Kaesong Closure Could Impact North

A North Korean move to shut down the jointly operated Kaesong Industrial Complex could gravely harm the country’s fragile economy.

Kaesong Close 305 South Korean-owned factories located in the North Korean joint industrial complex of Kaesong, Nov. 24, 2008.
AFP Photo
SEOUL—North Korea may hope to gain concessions from South Korea by shutting down the jointly operated Kaesong industrial complex, but that would do serious damage to the already cash-strapped country, experts say.

Pyongyang has threatened to close the jointly operated Kaesong industrial complex and this week halved the number of South Korean nationals allowed to cross the heavily fortified border.

Dong Young Seung of the Samsung Economic Research Institute said North Korea had already been hit hard by the loss of dollars from South Korean tours to Mount Kumgang, losing U.S. $100 million.

“For the North Korean economy, U.S. $100 million is a significant amount of money. But when political considerations come into play, it may not seem like such a high price to pay, if the very survival of the regime is at stake.  So I wouldn’t discard the possibility that a decision to shut down the Kaesong industrial complex may be made,” Dong said.

But Dong added that such a move could ultimately cripple North Korea’s economy.

“In the long run, the closing of the complex could seriously hurt the investment environment in North Korea. The number of entrepreneurs investing in North Korea, foreigners and especially South Koreans, would decrease significantly, and the damage to the North Korean economy could be substantial,” he said.

Some 88 South Korean enterprises are now invested in North Korea, all capitalizing on North Korea’s low labor cost, Dong said, and he predicts that while the closure could increase tension and uncertainty on the Korean peninsula, shutting down Kaesong would only have a “minimal overall impact” on the South Korean economy.

Rising tensions

Kaesong, which lies just across the border between the two countries, employs nearly 36,000 North Koreans in mostly South Korean factories that manufacture consumer products such as textiles, watches, footwear, and other light industrial goods for export.

The complex opened in 2004 amid thawing relations between the North and South.

But North Korea this month cut the number of South Koreans allowed across the border to 880 from up to 1,700 previously, ended a cross-border cargo train service, and suspended tours run by a South Korean service to the city of Kaesong.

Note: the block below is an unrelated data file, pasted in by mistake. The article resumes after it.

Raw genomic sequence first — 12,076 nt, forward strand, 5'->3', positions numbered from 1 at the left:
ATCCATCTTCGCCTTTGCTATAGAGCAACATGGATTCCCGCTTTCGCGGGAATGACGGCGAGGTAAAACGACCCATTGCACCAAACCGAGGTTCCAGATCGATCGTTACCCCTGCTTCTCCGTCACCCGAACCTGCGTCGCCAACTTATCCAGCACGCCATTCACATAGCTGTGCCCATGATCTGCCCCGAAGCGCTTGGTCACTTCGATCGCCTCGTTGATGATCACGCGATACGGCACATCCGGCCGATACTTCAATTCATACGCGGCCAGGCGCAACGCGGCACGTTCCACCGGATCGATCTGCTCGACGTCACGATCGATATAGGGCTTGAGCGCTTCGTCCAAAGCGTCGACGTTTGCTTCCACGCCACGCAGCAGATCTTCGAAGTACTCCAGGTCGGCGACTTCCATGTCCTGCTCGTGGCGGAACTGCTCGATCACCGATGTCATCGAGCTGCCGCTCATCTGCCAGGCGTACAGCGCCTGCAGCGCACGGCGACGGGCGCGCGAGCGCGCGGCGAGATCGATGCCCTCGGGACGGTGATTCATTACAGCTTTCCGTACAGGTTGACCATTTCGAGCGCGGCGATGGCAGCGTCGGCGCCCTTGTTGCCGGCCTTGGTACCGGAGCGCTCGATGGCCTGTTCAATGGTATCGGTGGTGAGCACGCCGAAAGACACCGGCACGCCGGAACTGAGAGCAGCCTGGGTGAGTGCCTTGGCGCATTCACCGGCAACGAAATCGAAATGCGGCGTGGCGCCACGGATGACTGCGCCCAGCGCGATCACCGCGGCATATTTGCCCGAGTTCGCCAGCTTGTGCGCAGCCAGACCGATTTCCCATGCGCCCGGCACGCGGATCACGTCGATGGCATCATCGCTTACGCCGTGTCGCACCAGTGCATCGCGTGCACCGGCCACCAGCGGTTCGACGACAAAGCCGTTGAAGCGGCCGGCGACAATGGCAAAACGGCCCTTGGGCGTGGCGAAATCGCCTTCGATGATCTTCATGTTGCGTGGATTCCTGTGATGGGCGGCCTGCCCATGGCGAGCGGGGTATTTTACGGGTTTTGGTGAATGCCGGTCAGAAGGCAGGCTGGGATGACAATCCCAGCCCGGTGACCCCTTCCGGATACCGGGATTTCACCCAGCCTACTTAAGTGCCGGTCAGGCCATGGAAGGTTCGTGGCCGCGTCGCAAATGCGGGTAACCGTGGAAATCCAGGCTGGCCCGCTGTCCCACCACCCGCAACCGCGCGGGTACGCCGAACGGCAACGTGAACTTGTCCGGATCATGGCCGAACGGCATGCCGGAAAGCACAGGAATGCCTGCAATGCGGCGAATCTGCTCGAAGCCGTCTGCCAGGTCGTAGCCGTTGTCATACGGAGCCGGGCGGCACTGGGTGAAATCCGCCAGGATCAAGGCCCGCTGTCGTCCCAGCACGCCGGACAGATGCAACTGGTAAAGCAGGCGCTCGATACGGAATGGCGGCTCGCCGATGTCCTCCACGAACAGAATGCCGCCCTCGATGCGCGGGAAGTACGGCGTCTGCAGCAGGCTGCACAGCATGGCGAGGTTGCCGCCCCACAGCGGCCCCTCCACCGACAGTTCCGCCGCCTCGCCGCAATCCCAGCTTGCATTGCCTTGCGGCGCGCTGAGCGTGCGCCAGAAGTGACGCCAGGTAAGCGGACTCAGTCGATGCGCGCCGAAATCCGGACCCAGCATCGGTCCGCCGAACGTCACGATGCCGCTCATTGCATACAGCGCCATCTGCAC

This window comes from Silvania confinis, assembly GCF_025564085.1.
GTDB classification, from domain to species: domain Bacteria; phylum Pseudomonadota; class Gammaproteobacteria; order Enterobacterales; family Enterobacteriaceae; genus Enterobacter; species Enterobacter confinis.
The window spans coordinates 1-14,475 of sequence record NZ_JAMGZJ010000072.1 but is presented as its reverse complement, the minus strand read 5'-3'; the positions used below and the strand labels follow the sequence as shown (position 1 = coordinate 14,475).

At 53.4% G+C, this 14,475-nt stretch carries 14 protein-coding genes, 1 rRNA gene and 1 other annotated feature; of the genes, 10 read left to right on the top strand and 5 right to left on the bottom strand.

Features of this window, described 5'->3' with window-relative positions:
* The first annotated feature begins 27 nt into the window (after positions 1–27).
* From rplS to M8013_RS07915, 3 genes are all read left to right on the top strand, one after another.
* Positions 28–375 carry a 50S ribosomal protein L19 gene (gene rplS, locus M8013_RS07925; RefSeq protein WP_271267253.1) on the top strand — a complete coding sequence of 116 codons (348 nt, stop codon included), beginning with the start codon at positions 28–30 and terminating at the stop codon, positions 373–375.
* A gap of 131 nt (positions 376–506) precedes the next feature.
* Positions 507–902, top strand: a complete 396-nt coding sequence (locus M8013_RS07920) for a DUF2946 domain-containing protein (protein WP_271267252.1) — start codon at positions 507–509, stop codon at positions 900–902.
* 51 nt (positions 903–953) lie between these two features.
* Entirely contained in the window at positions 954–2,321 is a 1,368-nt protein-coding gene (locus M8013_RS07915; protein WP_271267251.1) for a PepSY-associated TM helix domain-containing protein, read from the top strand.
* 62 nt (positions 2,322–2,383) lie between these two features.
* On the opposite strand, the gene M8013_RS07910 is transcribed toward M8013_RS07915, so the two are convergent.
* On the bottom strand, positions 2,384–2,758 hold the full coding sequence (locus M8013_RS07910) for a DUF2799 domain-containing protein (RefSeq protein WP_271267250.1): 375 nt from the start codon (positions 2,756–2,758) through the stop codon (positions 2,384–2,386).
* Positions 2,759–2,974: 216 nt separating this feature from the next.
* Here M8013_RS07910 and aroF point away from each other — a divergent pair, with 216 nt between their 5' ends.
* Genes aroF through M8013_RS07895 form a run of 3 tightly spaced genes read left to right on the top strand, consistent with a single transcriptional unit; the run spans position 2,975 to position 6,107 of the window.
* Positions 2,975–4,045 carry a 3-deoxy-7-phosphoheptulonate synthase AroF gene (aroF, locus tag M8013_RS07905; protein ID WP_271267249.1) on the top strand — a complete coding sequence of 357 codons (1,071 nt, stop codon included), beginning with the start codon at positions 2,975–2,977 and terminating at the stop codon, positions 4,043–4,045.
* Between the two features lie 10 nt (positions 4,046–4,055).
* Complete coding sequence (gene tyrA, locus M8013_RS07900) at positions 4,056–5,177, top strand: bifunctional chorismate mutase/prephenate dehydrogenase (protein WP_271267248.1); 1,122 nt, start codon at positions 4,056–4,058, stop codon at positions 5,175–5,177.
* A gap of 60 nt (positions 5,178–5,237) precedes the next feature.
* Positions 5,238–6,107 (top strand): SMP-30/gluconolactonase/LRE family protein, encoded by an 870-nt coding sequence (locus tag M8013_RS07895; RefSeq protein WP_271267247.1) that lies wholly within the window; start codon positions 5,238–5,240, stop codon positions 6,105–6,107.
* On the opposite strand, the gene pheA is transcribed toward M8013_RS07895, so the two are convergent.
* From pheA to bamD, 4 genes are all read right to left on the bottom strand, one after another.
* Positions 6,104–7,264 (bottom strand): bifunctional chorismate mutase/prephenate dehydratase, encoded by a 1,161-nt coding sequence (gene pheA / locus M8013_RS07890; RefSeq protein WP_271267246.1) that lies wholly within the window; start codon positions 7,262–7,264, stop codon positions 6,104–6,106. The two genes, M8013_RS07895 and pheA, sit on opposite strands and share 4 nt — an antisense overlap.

Exacerbating chronic tensions was the shooting death of a South Korean tourist last year and the policies of the South Korean government of Lee Myung-bak, as well as South Korean activists' launch of balloons carrying anti-Pyongyang leaflets.

“North Korea may think it can communicate and bargain only with the United States and turn its back on South Korea,” Kongdan Oh, a researcher at the Institute for Defense Analysis in Washington, said.

“But there are many U.S. analysts who see through Pyongyang's strategy. North Korea may want to deal only with the United States. But they are making a mistake. Severing ties with the South will also undermine the North's goal of engaging the United States,” Oh said.

Evans Revere, president of the Korea Society in New York, warned that if Pyongyang followed through on its threat to close the complex, both U.S. President George Bush and president-elect Barack Obama would take a critical view of North Korea's hard-line stance.

“They would look at this as evidence of bad faith on the part of the North,” Revere said.

Gordon Flake, executive director of the Mansfield Foundation in Washington, said it would be foolish for the North to disrupt the inter-Korean industrial complex.

“The move would make it difficult for the North to attract investments not just from South Korea, but from anywhere in the future,” he said.

A new special administrative region

The reduction in activity at Kaesong coincides with North Korea’s attempt at establishing a new special administrative region (SAR) in Sinuiju, on the border with China.

On December 1, the South-North Korea Forum, a civic organization dealing with inter-Korean economic cooperation, announced Pyongyang’s plans to develop a new SAR in Sinuiju.

“Infrastructure construction was scheduled to begin in October 2008, but it was postponed by one or two months. Full-scale infrastructure construction may begin next year. The period when investors will be able to establish their enterprises in the Region will be 2011 to 2013,” Kim Kyu Chul of the South-North Korea Forum said.

“North Koreans depend on China for about 70 percent of their basic staples. By engaging in economic cooperation with China in the Sinuiju SAR, North Korea intends to produce these basic staples in North Korea, reduce imports, and eventually even target China as an export market for goods produced in Sinuiju. And, above all, North Korea wants to avoid giving North Korean traders reasons to travel to China for their business and be 'corrupted by capitalist ideas,'” Kim said.

Original reporting by SW Park, SW Yang, and JW Noh for RFA’s Korean service. Translated by Grigore Scarlatoiu. Acting RFA Korean service director: Francis Huh. Written and produced in English by Joshua Lipes. Edited by Sarah Jackson-Han.
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